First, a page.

Food Festival: Chef Ibrahim Ismail Mustafa from Cairo is in Kochi cooking up a culinary fiesta at the Trident Cochin
Thanks to the Arab Spring, thanks to the revolution and thanks to the slowdown in tourism in Egypt that we have Chef Ibrahim Ismail Mustafa in Kochi hosting Khan el khalili, the Egyptian food fest at the Trident Cochin. Otherwise he would have no time to get away from the luxurious resort Sahl Haseesh on the Red Sea coast, it being chock full with guests round the year. And one can imagine - the lure of the Pyramids, the cruise down the Nile, Tutankhamen and all those magical tales and gorgeous sights. “Kerala is very beautiful too,” he says in response. Chef Ibrahim is in India for the first time and happy to bring the authentic flavours of his land. He has brought with him handpicked spices, zattar and sumac, herbs and home-grown broken rice to serve the true taste of his land. Not only this, the chef has gone a step ahead and brought with him the music of his region, songs sung by Kawkab al-Sharq (‘Star of the East’), singer Umm Kalthum (1898-1975).
Travancore, the restaurant hosting the theme buffet, for lunch and dinner, is all ready and waiting. Umm Kalthum’s Arabian songs ring in the regional feel. Bearers dressed in dark waistcoats and red Fez walk about courteously informing interested diners about the special food. Hookahs and centre table settings with baby pineapples, and small Tutankhamen cut-outs carry the magic of sandy distant lands. An alfresco Hookah bar in bright tents and canopied sit outs in the courtyard raises the mystical experience.
Chef Ismail and Chef Eeshaan, executive chef of Trident, beam with satisfaction at having laid out a delectable menu. Food is a communal celebratory experience in Egypt with most families sitting around and savouring the experience. And hence each dish has a story, like the dessert Ummaali. It is a pudding made by Umma for Ali, her son. A milk and bread crust pudding it is enriched with nuts and butter, a gooey concoction that’s soaked in mother’s love. The story is so endearing that one enjoys eating it with double vigour.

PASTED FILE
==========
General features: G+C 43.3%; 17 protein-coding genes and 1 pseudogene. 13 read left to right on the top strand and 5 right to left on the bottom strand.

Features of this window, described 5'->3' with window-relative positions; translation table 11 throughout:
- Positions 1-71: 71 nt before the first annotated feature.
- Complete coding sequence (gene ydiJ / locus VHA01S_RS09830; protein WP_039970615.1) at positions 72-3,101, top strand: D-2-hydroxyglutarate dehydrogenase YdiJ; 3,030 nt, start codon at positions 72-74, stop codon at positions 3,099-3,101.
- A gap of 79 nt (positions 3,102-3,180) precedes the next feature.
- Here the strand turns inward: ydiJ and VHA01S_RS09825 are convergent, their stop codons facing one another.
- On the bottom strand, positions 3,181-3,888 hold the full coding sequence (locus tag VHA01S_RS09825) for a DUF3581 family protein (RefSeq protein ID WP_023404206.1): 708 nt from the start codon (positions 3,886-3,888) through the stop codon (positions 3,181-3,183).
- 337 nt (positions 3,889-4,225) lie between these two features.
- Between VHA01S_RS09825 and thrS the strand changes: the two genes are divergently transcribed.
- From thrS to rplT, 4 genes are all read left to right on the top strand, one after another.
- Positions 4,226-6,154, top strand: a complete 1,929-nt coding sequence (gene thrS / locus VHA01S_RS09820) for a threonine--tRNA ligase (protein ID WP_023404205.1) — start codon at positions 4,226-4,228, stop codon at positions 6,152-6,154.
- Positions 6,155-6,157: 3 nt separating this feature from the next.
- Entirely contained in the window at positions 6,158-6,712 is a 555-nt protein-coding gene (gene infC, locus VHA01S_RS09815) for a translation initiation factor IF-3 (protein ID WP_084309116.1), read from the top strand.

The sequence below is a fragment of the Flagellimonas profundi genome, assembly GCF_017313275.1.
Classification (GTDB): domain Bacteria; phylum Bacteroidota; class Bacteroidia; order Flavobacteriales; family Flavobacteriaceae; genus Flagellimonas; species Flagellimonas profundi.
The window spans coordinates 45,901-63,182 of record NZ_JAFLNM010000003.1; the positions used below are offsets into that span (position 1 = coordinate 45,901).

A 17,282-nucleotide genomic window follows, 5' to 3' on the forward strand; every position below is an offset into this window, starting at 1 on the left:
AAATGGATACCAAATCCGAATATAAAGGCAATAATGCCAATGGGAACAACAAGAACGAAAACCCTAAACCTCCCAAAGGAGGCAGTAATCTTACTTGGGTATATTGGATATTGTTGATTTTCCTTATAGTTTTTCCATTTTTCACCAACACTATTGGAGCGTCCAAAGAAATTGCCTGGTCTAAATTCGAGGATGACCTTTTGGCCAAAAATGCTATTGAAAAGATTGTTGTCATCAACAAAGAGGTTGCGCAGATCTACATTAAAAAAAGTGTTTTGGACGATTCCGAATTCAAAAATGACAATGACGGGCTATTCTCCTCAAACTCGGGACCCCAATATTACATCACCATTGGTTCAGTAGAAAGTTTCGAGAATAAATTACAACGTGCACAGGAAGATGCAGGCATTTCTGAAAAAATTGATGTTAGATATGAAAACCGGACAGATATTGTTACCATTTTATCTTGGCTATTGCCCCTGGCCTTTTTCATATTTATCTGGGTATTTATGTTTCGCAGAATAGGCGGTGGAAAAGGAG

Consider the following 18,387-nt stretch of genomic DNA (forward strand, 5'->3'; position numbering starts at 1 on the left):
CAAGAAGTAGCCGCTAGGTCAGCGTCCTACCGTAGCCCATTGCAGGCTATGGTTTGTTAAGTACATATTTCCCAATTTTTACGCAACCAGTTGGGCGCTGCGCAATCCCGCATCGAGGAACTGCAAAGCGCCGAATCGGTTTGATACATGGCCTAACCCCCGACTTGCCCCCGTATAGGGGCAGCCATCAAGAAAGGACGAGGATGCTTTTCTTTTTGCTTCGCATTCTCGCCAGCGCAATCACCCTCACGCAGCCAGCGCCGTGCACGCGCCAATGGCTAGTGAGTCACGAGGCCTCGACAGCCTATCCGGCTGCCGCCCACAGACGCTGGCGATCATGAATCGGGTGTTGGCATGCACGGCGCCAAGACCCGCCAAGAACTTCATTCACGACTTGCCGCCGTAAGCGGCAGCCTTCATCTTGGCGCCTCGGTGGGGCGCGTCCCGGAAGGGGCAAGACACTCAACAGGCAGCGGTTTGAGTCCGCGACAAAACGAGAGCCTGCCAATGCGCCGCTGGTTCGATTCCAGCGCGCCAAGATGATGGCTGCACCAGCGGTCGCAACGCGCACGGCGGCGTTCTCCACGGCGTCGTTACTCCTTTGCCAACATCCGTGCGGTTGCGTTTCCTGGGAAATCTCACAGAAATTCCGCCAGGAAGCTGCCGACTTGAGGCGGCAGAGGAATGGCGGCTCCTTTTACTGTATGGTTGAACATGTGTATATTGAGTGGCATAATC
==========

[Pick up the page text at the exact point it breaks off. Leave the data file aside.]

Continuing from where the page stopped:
The starter platter or the Mezze is elaborate. Familiar dishes like hummus, babaganoush, and garlic flavoured yogurt are immediately recognisable. But it is the Baladi, a fresh cubed vegetable salad, “like our kuchumbar” seasoned in olive oil that makes for a perfect light starter. For a straight-into-the-meal-start go for the beef sausages. Dolma made of fresh vine leaves, brought thoughtfully by the chef, is stuffed with broken rice and nuts and rolled into small green wraps into a neat starter.
There are some commonalities between Indian and Egyptian cuisine, informs Chef Eeshaan. Potatoes are called batata (in Mumbaiya lingo) and gaajar is gaajar is carrot here and there. Tagine is a vessel akin to a degchi with a lid and dishes made in it are suffixed with tagine, like the batata tagine, potatoes baked and cooked in tagine.
Baking, grilling, sautéing and smoking are the main methods of cooking. The lamb fata is an absolutely stunning dish, popular and party fare. With bread as base, it is layered with flavoured rice, rich with nuts and herbs and topped with braised pieces of succulent meat on the bone.
Meat and fish
The Egyptians are more meat eaters than fish but savour the mullet, sea bass, dorado and the Talabiya from the Nile. Here the fish sayadeh is a thick fish stew, delectable and a must.
Egyptians use spice generously but not too much ginger. The Moroccan spice mix of cumin, cinnamon and star anise infuse the aroma in rice and meats.
Chickpea forms the main ingredients in a lot of the dishes, while tahina or sesame paste is used in abundance. Paprika from red pimentos is another commonly used garnish.
Fine vermicelli is used in main course dishes as well as in desserts, like the tantalising kunafa, a baked pudding, a must during Ramadan.
Egyptian sweets use for their main ingredients coconuts, lots of dry fruits, sugar syrup, pine nuts and are milk based. Aziaiya is a gorgeous milk cake. Sheikalama is an almond coconut cookie.
Such a rich and tasty spread goes well with a shared Indian and Egyptian favourite - a cup of chai. That ends on a perfect note. Chef Ismail is happy that he has brought a fulsome slice of his country currently on the throes of change. Will he come again with more?
Inshaallah, he says happily.
The buffet comes at Rs.799 inclusive of taxes and the festival runs through March 9.